Return to Earth

Anthill Films puts as much detail into their jumps as they do their films. Brett Rheeder in Utah. Photo: Sterling Lorence

Return to Earth A Look at Anthill Films' Upcoming Release

Every so often, us mountain bikers are treated to a visual masterpiece that redefines how we see our craft.

Dedicated to displaying the highest caliber of riding, feature films are a time-tested way of both preserving the current state of mountain biking, as well as providing a platform for its continued elevation. Anthill Films has been producing this exact kind of inspiration since early on in our sport. This summer, they’ll be releasing a new full-length film, Return to Earth, and we have no doubt it will continue their tradition of mind-altering work. We got Ian Dunn, Anthill’s executive producer, on the phone to find out a little more about what we can look forward to.

The film is titled Return to Earth… tell us about the concept behind it?

It’s brought out of this idea of how were all kind of living in this age of digital distraction and there’s this an economy of where people are trying to take our attention. The more time we spend online, the more time on the screen, the more money businesses like Facebook and Instagram make. Everything that we do is always about trying to inspire people to get out on their bikes.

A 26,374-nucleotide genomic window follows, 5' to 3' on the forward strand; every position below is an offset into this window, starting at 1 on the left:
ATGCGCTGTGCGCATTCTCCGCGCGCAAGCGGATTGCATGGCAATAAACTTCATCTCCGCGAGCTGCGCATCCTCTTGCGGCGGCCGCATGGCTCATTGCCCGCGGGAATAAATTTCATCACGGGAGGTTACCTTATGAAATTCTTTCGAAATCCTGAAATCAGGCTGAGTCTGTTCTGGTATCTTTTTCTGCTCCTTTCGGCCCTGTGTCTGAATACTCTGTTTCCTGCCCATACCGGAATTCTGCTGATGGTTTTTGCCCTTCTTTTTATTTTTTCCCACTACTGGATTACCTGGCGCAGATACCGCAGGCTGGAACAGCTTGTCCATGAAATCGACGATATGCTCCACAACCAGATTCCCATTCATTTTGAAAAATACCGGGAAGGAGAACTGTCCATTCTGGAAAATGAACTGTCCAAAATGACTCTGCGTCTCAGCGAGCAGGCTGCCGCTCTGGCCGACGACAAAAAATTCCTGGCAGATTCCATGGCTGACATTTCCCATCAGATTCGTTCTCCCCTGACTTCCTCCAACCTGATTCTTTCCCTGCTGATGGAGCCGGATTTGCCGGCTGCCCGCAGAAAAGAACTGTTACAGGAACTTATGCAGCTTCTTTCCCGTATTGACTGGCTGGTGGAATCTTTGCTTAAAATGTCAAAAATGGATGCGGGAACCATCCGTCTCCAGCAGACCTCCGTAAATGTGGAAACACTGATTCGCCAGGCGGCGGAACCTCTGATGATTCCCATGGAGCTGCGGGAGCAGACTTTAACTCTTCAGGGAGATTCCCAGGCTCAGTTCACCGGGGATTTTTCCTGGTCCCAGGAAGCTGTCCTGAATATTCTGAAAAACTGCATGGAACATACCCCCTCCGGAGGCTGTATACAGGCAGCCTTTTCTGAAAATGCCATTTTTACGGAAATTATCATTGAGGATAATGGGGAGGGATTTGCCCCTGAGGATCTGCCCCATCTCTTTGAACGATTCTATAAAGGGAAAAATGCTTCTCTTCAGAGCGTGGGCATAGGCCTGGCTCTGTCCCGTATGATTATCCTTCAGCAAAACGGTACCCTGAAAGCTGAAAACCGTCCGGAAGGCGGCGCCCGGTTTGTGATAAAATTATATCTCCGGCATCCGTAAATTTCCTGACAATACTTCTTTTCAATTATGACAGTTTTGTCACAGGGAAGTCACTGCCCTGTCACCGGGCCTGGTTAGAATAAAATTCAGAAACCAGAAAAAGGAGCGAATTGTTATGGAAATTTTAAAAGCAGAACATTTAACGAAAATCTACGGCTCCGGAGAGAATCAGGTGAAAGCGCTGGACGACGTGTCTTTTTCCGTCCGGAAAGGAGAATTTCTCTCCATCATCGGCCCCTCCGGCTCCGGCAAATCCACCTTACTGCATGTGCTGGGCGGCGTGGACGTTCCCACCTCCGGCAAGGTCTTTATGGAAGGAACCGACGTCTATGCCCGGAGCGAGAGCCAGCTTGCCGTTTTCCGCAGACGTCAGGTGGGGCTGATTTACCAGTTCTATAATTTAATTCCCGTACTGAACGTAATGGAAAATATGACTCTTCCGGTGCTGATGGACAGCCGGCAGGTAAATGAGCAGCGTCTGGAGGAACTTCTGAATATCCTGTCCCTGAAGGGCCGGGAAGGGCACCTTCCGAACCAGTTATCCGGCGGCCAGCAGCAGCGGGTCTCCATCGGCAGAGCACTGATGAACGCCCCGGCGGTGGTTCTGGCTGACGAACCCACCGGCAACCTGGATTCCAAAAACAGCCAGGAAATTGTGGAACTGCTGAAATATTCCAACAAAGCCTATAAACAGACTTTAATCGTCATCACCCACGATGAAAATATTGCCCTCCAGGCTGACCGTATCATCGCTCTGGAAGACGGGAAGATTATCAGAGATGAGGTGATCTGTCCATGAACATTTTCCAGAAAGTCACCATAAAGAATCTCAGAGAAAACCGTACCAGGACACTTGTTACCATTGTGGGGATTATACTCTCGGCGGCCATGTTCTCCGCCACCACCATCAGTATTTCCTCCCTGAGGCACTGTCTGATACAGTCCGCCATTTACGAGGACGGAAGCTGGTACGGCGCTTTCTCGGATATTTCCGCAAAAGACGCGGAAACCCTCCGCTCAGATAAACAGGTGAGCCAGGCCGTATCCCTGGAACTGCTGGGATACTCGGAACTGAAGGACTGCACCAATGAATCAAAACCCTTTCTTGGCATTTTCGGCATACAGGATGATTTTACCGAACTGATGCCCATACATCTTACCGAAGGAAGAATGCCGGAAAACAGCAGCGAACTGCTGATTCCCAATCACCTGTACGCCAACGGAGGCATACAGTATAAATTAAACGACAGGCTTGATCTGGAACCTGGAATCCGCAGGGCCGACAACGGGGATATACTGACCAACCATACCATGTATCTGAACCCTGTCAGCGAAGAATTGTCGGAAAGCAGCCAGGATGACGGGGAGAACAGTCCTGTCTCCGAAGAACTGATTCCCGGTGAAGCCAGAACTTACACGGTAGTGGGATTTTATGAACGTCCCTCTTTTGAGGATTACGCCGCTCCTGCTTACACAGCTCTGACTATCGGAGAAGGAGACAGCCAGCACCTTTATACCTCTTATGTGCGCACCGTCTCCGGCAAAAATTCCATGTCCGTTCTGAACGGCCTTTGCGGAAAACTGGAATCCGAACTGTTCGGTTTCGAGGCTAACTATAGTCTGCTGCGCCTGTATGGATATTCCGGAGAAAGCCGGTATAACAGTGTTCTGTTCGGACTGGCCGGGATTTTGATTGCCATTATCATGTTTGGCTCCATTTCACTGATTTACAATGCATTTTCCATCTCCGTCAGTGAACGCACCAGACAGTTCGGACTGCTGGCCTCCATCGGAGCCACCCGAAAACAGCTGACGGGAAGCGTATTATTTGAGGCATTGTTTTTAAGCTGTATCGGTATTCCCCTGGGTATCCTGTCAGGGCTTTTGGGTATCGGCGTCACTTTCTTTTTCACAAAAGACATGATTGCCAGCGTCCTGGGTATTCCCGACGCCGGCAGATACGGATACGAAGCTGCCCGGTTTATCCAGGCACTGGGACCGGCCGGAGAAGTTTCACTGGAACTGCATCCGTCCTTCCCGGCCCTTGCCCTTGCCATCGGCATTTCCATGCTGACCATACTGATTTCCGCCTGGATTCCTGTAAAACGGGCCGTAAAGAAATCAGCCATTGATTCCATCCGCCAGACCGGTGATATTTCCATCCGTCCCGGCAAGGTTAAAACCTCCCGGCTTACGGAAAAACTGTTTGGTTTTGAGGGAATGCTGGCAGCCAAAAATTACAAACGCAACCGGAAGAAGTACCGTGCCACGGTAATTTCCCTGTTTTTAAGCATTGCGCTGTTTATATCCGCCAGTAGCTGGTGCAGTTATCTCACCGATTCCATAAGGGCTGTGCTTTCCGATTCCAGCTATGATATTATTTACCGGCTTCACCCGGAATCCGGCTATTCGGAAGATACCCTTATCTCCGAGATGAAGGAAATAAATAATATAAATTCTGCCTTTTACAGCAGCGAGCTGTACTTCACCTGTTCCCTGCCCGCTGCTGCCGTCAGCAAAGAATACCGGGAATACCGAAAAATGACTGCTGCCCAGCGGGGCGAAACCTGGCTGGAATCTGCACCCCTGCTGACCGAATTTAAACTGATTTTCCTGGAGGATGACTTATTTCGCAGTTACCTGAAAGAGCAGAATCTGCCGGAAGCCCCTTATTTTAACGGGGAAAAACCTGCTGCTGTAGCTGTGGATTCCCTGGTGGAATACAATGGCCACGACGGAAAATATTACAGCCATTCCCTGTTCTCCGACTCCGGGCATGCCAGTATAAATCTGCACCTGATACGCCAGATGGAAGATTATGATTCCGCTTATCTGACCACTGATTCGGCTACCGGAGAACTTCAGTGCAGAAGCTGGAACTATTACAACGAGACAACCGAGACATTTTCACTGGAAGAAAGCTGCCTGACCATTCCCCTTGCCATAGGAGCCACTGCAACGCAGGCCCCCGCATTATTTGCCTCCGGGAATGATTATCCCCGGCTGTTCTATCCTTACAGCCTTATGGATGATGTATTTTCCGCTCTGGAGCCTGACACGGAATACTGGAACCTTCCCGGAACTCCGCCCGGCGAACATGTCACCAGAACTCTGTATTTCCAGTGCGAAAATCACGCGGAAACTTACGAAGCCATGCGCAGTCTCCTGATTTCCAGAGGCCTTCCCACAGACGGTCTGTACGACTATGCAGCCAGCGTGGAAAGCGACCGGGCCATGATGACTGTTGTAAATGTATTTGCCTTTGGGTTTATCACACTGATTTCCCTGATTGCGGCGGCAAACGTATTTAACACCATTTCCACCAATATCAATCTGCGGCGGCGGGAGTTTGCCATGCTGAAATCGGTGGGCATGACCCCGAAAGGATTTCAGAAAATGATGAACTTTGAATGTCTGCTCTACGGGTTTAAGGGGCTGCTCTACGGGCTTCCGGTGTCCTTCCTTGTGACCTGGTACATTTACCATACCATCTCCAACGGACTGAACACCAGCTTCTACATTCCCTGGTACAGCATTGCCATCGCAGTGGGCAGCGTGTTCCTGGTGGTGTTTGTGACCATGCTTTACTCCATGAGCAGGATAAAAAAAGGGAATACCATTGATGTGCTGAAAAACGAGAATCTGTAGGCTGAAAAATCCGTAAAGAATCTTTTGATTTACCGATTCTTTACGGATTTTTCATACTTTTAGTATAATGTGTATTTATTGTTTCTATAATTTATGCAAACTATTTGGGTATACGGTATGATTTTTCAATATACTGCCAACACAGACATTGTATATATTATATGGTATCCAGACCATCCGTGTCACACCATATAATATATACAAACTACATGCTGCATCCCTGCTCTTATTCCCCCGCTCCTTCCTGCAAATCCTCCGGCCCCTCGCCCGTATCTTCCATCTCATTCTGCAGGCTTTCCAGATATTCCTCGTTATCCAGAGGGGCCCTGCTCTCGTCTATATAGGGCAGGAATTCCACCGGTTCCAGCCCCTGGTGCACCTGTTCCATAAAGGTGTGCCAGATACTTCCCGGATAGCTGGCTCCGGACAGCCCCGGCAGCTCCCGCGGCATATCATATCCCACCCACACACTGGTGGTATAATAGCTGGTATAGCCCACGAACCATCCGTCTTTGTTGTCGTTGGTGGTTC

So we started thinking, ‘How do we do that?’ How do we create a movement around all the amazing things that can happen when you immerse yourself out on the trail and really live in the moment, putting away all of these distractions? This is about the positive things that can happen if you get on your bike and immerse yourself in the experience. There’s all kinds of different experiences you can have, right? From a split second where everything comes together and you do something you’ve never done before, to a fully immersed week-long experience where you completely shut off from what else is happening and focus on this one experience of being out in the mountains. That’s kind of the idea we started with.

How long have you been shooting for it, and what stage is it at now?

We started shooting for it back in the spring of 2018. Production will be wrapped up in early 2019. And then we’re also right now just starting to get into editing. Normally we kind of work through segments, we start getting them organized and roughed together pretty quickly after they’ve been shot, because a lot of that feeling comes from the moment of when the segment was filmed. And then once everything is complete we really work on putting the film together as a whole.

Tools of the trade, on site in Quebec, Canada. Photo: Sterling Lorence

You’ve got a pretty all-star cast… What do you look for in riders?